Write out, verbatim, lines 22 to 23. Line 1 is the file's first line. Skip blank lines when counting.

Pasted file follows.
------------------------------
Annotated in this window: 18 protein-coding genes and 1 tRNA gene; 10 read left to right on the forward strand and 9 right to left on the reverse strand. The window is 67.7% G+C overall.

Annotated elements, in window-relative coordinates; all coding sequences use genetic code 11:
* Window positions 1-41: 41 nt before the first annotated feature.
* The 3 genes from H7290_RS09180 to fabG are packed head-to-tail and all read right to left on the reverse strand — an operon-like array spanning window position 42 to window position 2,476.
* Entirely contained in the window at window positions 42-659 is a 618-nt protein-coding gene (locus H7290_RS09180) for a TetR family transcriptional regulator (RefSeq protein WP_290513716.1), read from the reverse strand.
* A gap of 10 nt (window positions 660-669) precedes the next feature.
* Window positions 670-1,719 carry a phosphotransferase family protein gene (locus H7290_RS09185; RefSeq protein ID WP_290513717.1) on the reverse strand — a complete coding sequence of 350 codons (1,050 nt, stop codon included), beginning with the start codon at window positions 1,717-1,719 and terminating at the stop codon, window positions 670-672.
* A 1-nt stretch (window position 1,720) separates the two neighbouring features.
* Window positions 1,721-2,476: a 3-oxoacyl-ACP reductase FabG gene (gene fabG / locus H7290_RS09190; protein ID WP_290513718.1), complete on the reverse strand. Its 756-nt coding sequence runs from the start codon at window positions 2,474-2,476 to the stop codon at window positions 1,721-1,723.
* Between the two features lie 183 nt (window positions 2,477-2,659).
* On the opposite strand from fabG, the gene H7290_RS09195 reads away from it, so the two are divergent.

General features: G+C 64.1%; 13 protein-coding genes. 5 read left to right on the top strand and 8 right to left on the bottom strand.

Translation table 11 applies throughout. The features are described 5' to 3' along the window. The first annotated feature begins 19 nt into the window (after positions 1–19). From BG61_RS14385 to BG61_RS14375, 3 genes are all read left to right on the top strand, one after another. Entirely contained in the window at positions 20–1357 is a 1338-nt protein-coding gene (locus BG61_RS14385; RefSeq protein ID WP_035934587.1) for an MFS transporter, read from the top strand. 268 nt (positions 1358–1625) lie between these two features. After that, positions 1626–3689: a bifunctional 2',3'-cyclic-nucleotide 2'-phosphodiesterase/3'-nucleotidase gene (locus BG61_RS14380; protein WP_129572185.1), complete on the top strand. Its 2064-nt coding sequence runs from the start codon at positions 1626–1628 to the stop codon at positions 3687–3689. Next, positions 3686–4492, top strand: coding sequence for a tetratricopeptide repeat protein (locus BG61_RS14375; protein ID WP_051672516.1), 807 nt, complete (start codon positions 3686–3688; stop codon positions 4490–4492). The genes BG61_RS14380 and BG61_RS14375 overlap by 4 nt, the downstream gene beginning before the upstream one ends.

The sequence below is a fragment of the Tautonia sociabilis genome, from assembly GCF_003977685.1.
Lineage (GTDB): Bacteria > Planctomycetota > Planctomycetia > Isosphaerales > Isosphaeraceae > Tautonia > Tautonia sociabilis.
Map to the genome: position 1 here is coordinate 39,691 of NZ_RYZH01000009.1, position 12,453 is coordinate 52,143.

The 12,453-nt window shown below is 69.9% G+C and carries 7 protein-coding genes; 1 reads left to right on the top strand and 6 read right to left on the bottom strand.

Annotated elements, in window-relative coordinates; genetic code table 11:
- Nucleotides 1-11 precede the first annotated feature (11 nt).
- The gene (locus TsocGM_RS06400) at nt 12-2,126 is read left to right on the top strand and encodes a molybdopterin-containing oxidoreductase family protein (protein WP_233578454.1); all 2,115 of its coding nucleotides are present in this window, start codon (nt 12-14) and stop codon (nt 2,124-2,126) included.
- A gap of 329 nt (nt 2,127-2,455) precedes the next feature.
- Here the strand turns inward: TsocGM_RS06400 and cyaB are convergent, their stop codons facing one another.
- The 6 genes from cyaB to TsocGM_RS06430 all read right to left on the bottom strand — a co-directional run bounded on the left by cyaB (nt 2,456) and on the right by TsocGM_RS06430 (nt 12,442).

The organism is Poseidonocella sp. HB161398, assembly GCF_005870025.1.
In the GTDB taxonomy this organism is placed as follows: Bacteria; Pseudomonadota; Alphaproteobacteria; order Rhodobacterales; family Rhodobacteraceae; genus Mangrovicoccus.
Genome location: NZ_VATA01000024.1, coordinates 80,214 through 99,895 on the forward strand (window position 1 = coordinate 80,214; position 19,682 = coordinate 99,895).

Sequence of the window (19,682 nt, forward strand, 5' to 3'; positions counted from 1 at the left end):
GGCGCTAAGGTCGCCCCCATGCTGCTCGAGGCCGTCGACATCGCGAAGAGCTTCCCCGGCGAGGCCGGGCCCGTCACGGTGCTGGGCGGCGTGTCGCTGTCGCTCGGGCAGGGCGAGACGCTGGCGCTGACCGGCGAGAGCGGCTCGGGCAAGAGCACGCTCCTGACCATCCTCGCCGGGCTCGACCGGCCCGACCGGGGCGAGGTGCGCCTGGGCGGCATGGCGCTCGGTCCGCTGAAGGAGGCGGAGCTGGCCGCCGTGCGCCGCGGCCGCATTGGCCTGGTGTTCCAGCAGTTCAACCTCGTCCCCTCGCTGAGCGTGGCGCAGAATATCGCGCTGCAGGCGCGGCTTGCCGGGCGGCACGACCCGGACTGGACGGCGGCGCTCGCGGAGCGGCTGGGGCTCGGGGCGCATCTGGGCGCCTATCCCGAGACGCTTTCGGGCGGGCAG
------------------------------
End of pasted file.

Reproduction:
- Here the strand turns inward: TsocGM_RS06400 and cyaB are convergent, their stop codons facing one another.
- The 6 genes from cyaB to TsocGM_RS06430 all read right to left on the bottom strand — a co-directional run bounded on the left by cyaB (nt 2,456) and on the right by TsocGM_RS06430 (nt 12,442).